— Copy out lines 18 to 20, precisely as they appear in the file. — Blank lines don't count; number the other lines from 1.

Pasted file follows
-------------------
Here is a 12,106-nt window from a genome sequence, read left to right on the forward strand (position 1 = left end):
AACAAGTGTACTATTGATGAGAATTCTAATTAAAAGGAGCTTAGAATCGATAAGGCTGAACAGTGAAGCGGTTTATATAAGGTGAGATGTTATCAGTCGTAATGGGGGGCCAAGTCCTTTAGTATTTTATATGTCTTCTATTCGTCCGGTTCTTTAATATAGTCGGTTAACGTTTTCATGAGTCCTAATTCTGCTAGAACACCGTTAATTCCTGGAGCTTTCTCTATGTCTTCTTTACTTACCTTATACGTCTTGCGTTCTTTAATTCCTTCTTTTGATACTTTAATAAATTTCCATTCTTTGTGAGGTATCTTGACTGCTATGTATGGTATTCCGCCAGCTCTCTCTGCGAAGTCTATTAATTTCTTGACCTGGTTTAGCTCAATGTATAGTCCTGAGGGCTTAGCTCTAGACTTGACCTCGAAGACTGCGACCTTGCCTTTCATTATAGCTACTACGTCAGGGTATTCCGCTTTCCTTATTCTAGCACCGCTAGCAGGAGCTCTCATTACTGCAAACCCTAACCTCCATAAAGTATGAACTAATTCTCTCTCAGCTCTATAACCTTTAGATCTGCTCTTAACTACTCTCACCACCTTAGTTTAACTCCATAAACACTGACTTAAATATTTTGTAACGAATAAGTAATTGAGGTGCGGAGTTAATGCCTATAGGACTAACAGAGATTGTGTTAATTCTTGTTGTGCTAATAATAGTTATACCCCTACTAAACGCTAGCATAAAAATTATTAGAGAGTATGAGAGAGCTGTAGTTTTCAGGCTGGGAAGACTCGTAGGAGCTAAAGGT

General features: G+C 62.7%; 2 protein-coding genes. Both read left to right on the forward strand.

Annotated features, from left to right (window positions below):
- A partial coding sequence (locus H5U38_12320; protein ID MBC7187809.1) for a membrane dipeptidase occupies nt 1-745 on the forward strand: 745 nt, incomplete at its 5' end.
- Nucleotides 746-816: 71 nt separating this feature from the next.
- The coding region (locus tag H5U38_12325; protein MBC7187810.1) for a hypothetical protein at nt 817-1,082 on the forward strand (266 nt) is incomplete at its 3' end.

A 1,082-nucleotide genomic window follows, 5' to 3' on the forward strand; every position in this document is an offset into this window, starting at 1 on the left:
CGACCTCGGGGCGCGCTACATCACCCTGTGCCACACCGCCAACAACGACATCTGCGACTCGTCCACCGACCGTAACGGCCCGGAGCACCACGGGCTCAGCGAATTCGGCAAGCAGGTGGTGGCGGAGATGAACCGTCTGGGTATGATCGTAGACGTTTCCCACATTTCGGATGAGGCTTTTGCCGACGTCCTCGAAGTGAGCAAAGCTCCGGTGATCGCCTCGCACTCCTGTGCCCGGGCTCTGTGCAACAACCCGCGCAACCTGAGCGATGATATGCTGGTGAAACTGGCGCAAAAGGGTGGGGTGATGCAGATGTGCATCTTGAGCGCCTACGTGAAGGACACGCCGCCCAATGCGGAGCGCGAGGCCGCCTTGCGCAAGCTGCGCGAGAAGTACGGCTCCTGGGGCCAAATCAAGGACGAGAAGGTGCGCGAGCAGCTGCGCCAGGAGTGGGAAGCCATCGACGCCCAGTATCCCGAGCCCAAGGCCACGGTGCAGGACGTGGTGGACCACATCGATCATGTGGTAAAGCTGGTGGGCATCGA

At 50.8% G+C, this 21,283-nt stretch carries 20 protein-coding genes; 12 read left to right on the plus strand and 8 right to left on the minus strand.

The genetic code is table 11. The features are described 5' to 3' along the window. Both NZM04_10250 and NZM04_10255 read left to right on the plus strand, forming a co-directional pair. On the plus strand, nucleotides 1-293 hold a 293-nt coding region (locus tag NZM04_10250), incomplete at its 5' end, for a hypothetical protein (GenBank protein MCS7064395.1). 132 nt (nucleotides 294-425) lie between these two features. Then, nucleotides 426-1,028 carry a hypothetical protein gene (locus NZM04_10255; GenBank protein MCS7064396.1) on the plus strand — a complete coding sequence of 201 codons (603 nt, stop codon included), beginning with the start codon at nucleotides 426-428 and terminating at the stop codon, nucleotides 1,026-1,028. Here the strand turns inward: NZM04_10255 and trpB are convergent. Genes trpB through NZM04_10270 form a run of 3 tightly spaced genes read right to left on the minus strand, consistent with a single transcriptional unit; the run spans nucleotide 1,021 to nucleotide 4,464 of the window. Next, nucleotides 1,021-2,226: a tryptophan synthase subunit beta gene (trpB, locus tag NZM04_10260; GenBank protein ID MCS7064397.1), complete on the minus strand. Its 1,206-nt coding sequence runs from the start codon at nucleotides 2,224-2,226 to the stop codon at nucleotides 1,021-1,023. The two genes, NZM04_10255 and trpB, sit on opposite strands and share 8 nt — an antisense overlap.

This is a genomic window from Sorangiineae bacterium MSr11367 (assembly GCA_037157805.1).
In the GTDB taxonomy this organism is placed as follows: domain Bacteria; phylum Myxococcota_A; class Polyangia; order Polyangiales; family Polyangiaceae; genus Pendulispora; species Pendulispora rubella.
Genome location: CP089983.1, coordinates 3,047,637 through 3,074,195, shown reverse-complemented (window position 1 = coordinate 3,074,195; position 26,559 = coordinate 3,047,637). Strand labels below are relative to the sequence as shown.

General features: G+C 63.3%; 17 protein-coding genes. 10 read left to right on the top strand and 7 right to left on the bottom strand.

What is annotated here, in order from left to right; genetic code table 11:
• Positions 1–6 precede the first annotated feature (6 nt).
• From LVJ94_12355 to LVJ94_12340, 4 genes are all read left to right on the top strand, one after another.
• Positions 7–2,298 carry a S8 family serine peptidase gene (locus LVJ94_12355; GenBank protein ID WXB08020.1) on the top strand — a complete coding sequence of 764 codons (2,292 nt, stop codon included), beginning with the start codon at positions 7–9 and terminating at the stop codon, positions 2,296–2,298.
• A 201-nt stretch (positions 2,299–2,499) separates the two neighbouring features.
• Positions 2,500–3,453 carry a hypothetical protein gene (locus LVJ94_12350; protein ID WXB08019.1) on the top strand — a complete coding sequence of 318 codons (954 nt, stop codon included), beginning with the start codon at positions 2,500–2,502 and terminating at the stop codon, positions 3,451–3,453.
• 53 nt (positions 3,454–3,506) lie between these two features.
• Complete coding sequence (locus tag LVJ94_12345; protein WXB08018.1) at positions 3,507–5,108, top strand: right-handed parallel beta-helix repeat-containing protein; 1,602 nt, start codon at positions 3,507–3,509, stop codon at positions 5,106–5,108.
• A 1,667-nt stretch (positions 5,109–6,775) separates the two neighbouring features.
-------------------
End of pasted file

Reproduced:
• From LVJ94_12355 to LVJ94_12340, 4 genes are all read left to right on the top strand, one after another.
• Positions 7–2,298 carry a S8 family serine peptidase gene (locus LVJ94_12355; GenBank protein ID WXB08020.1) on the top strand — a complete coding sequence of 764 codons (2,292 nt, stop codon included), beginning with the start codon at positions 7–9 and terminating at the stop codon, positions 2,296–2,298.
• A 201-nt stretch (positions 2,299–2,499) separates the two neighbouring features.